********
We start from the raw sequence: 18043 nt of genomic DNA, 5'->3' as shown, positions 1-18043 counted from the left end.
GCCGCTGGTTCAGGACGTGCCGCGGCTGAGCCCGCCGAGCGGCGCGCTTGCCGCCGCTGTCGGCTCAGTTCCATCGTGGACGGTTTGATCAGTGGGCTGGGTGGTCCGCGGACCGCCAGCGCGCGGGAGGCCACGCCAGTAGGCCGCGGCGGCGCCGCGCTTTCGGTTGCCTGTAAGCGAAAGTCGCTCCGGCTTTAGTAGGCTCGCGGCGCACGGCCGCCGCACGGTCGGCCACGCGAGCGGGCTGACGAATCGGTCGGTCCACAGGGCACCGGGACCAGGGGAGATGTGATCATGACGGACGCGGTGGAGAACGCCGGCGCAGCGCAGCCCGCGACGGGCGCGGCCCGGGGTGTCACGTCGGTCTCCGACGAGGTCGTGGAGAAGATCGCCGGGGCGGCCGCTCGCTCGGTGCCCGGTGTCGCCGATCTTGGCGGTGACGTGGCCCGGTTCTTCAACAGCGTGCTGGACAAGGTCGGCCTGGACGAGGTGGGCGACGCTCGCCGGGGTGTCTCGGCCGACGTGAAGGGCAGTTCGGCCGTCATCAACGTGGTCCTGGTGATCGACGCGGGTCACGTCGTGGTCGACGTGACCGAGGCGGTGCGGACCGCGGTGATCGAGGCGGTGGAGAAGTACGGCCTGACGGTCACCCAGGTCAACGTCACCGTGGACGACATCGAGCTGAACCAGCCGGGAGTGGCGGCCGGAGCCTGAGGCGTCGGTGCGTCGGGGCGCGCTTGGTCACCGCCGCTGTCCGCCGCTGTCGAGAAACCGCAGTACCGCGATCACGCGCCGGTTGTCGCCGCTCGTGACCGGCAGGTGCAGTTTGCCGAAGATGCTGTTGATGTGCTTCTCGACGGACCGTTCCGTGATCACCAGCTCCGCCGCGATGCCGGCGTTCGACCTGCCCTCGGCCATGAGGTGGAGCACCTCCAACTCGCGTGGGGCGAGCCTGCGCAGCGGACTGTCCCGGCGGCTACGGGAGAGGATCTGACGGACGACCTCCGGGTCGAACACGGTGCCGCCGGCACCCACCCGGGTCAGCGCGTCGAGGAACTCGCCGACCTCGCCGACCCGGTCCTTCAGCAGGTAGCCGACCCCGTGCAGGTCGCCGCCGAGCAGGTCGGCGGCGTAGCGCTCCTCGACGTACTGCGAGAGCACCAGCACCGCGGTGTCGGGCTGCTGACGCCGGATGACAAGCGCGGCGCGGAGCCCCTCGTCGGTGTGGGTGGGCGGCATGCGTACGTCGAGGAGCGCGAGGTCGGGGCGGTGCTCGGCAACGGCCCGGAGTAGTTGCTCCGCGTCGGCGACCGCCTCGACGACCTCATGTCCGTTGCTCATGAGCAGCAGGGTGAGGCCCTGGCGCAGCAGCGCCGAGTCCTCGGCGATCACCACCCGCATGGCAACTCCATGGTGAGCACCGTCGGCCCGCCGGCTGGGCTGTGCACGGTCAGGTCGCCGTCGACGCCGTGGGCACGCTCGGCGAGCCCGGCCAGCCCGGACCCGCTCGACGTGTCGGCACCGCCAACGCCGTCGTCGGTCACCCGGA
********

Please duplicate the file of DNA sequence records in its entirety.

We start from the raw sequence: 18043 nt of genomic DNA, 5'->3' as shown, positions 1-18043 counted from the left end.
GCCGCTGGTTCAGGACGTGCCGCGGCTGAGCCCGCCGAGCGGCGCGCTTGCCGCCGCTGTCGGCTCAGTTCCATCGTGGACGGTTTGATCAGTGGGCTGGGTGGTCCGCGGACCGCCAGCGCGCGGGAGGCCACGCCAGTAGGCCGCGGCGGCGCCGCGCTTTCGGTTGCCTGTAAGCGAAAGTCGCTCCGGCTTTAGTAGGCTCGCGGCGCACGGCCGCCGCACGGTCGGCCACGCGAGCGGGCTGACGAATCGGTCGGTCCACAGGGCACCGGGACCAGGGGAGATGTGATCATGACGGACGCGGTGGAGAACGCCGGCGCAGCGCAGCCCGCGACGGGCGCGGCCCGGGGTGTCACGTCGGTCTCCGACGAGGTCGTGGAGAAGATCGCCGGGGCGGCCGCTCGCTCGGTGCCCGGTGTCGCCGATCTTGGCGGTGACGTGGCCCGGTTCTTCAACAGCGTGCTGGACAAGGTCGGCCTGGACGAGGTGGGCGACGCTCGCCGGGGTGTCTCGGCCGACGTGAAGGGCAGTTCGGCCGTCATCAACGTGGTCCTGGTGATCGACGCGGGTCACGTCGTGGTCGACGTGACCGAGGCGGTGCGGACCGCGGTGATCGAGGCGGTGGAGAAGTACGGCCTGACGGTCACCCAGGTCAACGTCACCGTGGACGACATCGAGCTGAACCAGCCGGGAGTGGCGGCCGGAGCCTGAGGCGTCGGTGCGTCGGGGCGCGCTTGGTCACCGCCGCTGTCCGCCGCTGTCGAGAAACCGCAGTACCGCGATCACGCGCCGGTTGTCGCCGCTCGTGACCGGCAGGTGCAGTTTGCCGAAGATGCTGTTGATGTGCTTCTCGACGGACCGTTCCGTGATCACCAGCTCCGCCGCGATGCCGGCGTTCGACCTGCCCTCGGCCATGAGGTGGAGCACCTCCAACTCGCGTGGGGCGAGCCTGCGCAGCGGACTGTCCCGGCGGCTACGGGAGAGGATCTGACGGACGACCTCCGGGTCGAACACGGTGCCGCCGGCACCCACCCGGGTCAGCGCGTCGAGGAACTCGCCGACCTCGCCGACCCGGTCCTTCAGCAGGTAGCCGACCCCGTGCAGGTCGCCGCCGAGCAGGTCGGCGGCGTAGCGCTCCTCGACGTACTGCGAGAGCACCAGCACCGCGGTGTCGGGCTGCTGACGCCGGATGACAAGCGCGGCGCGGAGCCCCTCGTCGGTGTGGGTGGGCGGCATGCGTACGTCGAGGAGCGCGAGGTCGGGGCGGTGCTCGGCAACGGCCCGGAGTAGTTGCTCCGCGTCGGCGACCGCCTCGACGACCTCATGTCCGTTGCTCATGAGCAGCAGGGTGAGGCCCTGGCGCAGCAGCGCCGAGTCCTCGGCGATCACCACCCGCATGGCAACTCCATGGTGAGCACCGTCGGCCCGCCGGCTGGGCTGTGCACGGTCAGGTCGCCGTCGACGCCGTGGGCACGCTCGGCGAGCCCGGCCAGCCCGGACCCGCTCGACGTGTCGGCACCGCCAACGCCGTCGTCGGTCACCCGGA